We apologize for the technical glitch this morning that resulted in requests for Annual Event Ride Shares being mailed out instead of the usual blog post from the Advocate. Technology is wonderful and complex sometimes! We hope to see many of you in Galveston next week. In the meantime, here is our scheduled article about baptism and young adults from Rachel Parsons-Wells:

One of the most enjoyable things about working as a college chaplain is engaging with students across denominational and faith lines. While there are many students who are firmly lodged within one denomination, especially PC(USA), most students have complex and evolving relationships with church and faith. Each week, I host an open forum discussion group called Fishbowl. Sometimes we have guest conversationalists or particular topics, but more often than not we invite questions from the group gathered that week. We have talked about heaven and hell, school policies, angels, the rise of anti-Semitism, and parking on campus. No one has brought up baptism. So when I began asking questions about baptism for this blog post, I was surprised to find that many students have strong feelings about and experiences with baptism.

One young woman was baptized as an infant in one denomination, then re-baptized alongside her grandmother during high school in a Baptist church. When I asked her if she thought about her baptism and if it held meaning for her current life, she said, “Absolutely! I think about it all the time.” Another young man who was baptized as an adolescent said he remembered the words of the preacher right before he was dunked under “to follow Jesus as your Lord.” He said he thinks about that choice and that moment when he makes decisions about how he lives his life, and how he shows up for people. The agency of choosing to walk this life of faith was a comforting way to affirm the power they have as they walk in the world.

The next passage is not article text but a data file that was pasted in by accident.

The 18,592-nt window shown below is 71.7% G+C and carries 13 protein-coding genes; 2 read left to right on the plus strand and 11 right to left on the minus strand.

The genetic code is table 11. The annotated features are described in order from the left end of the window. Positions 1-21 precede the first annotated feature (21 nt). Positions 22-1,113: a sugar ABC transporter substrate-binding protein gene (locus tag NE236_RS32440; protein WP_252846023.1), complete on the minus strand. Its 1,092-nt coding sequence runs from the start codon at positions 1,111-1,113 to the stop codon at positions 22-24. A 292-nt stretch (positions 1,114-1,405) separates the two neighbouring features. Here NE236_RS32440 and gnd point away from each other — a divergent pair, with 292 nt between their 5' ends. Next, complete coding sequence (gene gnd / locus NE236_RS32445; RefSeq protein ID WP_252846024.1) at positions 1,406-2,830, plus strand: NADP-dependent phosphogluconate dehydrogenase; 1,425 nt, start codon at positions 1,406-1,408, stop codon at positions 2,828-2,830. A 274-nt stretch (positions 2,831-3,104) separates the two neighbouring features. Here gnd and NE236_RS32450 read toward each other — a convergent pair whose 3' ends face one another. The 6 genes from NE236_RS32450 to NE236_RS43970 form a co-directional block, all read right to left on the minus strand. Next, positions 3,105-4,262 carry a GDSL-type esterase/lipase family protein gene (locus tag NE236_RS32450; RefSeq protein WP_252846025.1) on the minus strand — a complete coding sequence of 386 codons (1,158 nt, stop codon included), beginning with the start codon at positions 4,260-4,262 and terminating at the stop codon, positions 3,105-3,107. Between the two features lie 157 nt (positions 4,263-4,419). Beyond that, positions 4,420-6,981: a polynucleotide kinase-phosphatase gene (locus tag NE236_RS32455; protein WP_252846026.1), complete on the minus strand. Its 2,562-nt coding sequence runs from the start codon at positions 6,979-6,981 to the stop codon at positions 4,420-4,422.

Though I was initially surprised at the intensity of importance that baptism had for those who chose it, it makes sense. We all need to have those concrete markers of faith that ground us to profound experiences of God. As I look around my office, I see many markers of my journey of faith: A book about liberation theology, a small mirror with a frame that reads “You are a miracle,” a poinsettia Christmas ornament, and a candle I made with NNPCW. So much of our life of faith is abstract, and intangible. Creating opportunities to see, hear and feel the presence of God is part of our work in ministry.

A few years ago, I held a prayer service for a student who died. The death was a shock for many of his friends and our community as a whole. During the service, I had individuals come up and choose a rock out of the water to remember that, “in life and in death we belong to God.” That rock became for many gathered one of those cherished moments of faith.

While exploring the theological implications of infant baptism, believer’s baptism, and even the mercy waters of re-baptism, it is important for us to help bring the life of faith into concrete experiences, moments that we can hold onto during difficult days. Each year I work with our Celtic Cross students to play a workshop experience for local youth groups. One year they choose to conclude the service with a Remembrance of Baptism. I watched as the students waved blue banners over the heads of the youth. As they reached up to touch the rippling waters, the liturgy read:

And Moses led God’s people through the waters of the Red Sea from slavery to the Promised Land. God speaks. . to mothers and captives,  to leaders, to teenagers.

And in the waters, we are set free to live into God’s promised hope.

When we gather at the font, we encounter God’s promises. God speaks.

And God says to us . . . God says to me, “This is my child, in whom I am well pleased.”

The Rev. Rachel Parsons-Wells is the Director of Religious Life and Service at Presbyterian College in Clinton, SC, where she resides with her husband, Jacob Parsons-Wells, and sons Dylan and Brandon. Previously, she served the Presbyterian Church (USA) in many capacities, including launching a new worshiping community, for young adults in Louisville, KY. A Blue Hose from the start, Rachel earned her B.A. in Psychology from Presbyterian College before obtaining her Masters of Divinity from Columbia Seminary. In her spare time, she enjoys adventures with her dudes, naps, and parenting memes.